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Dealing With Your Child's Frustrations: Tips for Parents of Kids on the Spectrum

"I would like ideas on how to deal with my (HFA) son’s frustrations. He will either dig his heels in and refuse to do what he is supposed to do, or he shuts down and then we have a time away so he can get himself together to discuss the problem. It seems he works himself up over things that are not that big a deal."

Children with High Functioning Autism (HFA) and Asperger's (AS) overreact to crowds, confusing situations, sensory stimuli, and situations in which they are asked to do things they don’t want to do. Situations or problems that seem minor to most of us are a “big deal” to those with the disorder because they don’t know how to handle them.

Low frustration-tolerance originates from the youngster’s dysfunctional and irrational beliefs. Behaviors are then the result of avoiding frustrating events which, paradoxically, lead to increased frustration and even greater mental stress.

Low frustration-tolerance occurs when the youngster gets upset and has an unwillingness or inability to tolerate the necessary short-term discomfort that is sometimes required for long-term gain. The opposite of this would be HIGH frustration-tolerance. High frustration-tolerance is simply the ability to tolerate or cope with discomfort and hard work in the short-term in order to achieve one's long term goals.

Removing your son from a stressful situation and giving him time to calm down is an excellent idea. Then if he is willing to discuss the problem, you may be able to help him learn how to handle a similar situation in the future. His frustration and stubbornness are due to the anxiety he feels and his inability to handle situations ...he can’t help those feelings.

Generally, there are two therapeutic approaches to working with the anxiety seen in kids on the autism spectrum. The first is cognitive psychology, which is an approach that focuses on the child’s mental processes (e.g., problem solving, memory, language, etc.). A cognitive psychologist will want to know how your son perceives and solves his problems.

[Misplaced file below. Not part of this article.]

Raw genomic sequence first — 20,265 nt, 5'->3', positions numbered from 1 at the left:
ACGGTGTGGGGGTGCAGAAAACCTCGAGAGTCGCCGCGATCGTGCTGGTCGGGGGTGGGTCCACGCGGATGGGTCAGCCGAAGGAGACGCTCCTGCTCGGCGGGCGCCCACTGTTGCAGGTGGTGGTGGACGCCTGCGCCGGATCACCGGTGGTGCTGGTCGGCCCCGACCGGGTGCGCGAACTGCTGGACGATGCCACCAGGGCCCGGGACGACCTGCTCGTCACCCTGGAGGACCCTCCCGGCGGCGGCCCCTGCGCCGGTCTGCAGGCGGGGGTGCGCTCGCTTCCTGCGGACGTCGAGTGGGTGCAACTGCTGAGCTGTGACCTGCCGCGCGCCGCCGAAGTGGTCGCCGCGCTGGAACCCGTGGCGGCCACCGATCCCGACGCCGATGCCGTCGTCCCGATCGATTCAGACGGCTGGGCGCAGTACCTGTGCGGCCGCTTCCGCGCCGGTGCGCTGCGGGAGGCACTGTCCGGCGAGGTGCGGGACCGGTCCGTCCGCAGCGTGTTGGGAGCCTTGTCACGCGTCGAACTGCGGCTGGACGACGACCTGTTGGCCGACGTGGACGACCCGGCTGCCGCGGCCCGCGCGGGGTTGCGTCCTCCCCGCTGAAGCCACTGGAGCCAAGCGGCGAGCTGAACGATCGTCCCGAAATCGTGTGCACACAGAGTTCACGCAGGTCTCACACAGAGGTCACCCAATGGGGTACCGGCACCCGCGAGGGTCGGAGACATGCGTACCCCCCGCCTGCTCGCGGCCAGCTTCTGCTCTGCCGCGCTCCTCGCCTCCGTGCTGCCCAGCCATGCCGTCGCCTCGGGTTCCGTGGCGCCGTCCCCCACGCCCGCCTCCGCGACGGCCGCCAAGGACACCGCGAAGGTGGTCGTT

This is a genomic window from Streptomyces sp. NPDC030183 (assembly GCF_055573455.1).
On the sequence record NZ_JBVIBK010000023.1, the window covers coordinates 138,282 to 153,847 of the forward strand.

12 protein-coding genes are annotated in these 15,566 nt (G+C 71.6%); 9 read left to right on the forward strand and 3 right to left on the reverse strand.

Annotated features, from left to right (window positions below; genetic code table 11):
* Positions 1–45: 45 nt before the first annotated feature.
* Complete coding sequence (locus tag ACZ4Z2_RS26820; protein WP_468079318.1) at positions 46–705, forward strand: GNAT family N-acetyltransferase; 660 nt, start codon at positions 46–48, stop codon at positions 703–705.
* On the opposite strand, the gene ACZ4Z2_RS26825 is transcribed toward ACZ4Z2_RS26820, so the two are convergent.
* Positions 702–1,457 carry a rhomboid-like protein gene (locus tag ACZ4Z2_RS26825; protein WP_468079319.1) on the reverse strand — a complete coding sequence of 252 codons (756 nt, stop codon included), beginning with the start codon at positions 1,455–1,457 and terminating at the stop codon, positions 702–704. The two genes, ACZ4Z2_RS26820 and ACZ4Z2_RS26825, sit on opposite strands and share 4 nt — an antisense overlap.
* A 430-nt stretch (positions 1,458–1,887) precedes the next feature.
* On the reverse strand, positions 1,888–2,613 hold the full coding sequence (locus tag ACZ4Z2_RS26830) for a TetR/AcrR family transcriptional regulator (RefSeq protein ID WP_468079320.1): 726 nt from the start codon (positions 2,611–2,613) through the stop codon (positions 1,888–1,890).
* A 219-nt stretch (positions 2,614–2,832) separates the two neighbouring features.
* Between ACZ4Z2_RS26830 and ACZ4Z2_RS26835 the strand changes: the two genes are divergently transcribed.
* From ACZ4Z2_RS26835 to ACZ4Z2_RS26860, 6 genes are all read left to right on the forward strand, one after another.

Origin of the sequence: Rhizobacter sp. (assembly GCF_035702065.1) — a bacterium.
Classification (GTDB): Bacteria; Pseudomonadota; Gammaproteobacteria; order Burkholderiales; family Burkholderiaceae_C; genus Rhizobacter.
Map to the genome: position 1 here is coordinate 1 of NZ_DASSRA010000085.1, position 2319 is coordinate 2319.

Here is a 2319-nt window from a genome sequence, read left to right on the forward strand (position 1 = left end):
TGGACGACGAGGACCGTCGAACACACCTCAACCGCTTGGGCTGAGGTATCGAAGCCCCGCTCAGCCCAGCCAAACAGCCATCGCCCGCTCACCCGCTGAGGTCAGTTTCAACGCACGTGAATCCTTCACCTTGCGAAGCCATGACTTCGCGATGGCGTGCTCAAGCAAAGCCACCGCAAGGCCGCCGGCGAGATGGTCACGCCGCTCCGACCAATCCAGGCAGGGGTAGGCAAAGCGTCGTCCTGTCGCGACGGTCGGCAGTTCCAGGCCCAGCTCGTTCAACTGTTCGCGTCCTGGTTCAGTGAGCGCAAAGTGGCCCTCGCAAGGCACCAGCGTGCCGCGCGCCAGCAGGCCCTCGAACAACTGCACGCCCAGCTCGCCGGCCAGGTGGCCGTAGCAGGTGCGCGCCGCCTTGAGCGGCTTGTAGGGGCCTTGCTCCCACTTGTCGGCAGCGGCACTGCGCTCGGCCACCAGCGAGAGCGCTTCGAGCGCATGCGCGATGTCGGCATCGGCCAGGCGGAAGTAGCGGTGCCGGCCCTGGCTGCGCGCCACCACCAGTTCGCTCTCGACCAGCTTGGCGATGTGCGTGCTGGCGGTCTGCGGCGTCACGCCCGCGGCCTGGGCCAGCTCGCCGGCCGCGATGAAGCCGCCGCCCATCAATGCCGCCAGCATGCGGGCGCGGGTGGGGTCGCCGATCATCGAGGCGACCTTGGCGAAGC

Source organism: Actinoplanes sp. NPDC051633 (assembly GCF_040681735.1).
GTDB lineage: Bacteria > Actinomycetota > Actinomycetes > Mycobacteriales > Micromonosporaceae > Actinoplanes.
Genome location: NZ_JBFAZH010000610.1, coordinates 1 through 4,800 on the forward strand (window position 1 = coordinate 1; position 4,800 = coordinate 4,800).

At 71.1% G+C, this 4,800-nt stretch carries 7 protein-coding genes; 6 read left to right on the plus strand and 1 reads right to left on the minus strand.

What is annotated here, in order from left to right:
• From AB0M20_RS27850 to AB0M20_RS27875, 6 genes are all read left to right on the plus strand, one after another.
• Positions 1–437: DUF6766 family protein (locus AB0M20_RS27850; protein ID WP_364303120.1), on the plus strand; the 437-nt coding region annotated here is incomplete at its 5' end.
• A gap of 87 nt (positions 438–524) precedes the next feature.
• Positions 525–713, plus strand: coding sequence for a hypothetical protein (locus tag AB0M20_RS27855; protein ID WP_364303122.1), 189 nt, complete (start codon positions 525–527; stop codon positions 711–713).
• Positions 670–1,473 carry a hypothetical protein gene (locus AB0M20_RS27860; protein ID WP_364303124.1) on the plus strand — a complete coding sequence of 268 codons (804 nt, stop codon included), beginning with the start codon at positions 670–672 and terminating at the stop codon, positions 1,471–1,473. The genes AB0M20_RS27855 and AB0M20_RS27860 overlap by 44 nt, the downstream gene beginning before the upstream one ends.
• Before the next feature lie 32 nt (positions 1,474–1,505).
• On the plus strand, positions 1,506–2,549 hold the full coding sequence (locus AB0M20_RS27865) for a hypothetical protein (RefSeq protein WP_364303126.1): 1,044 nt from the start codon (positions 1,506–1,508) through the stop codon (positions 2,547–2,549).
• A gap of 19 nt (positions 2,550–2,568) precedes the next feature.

A cognitive psychologist will be able to help your son figure out exactly what triggers his anger. The psychologist will help him change the negative environment that fuels his anger and develop various age-appropriate techniques for coping with anxiety.

The psychologist’s recommendations might be simple (e.g., lowering lights and sound levels), or it could be more complex, and therapy might become long term. In addition to cognitive psychology, medication may be recommended for your son. A psychiatrist can prescribe medications that will help reduce your son’s frustrations and reduce his anxieties.

Please note that antidepressants like Zoloft and Prozac have been prescribed for HFA and AS kids, but they have also been known to cause serious problems. Ask the psychiatrist to explain all of the behavioral changes and discuss the possible side effects of any medication that is prescribed.

The second approach for helping your son - and one of the most frequently recommended interventions for kids with the disorder - is for you, as a parent, to make his life structured and consistent. If he has chores to do around the house, they can be done on a certain day and at a specified time. He can leave for school at the same time every day, and he can be expected to return home at a certain time every day, also.

Structure can be built into his life for recreational activities, in addition to his school obligations and chores. If he enjoys video games, a time can be set aside that is predictable for the both of you. He can complete school homework and chores while looking forward to the recreational time that he knows will occur at the same time every day.

Your son is becoming easily frustrated over things that he perceives as too challenging. You can provide a “wrap-around” treatment for him by surrounding him with a psychologist that he can talk to, medication he can use to reduce anxiety (if warranted!), and a predictable home environment each day.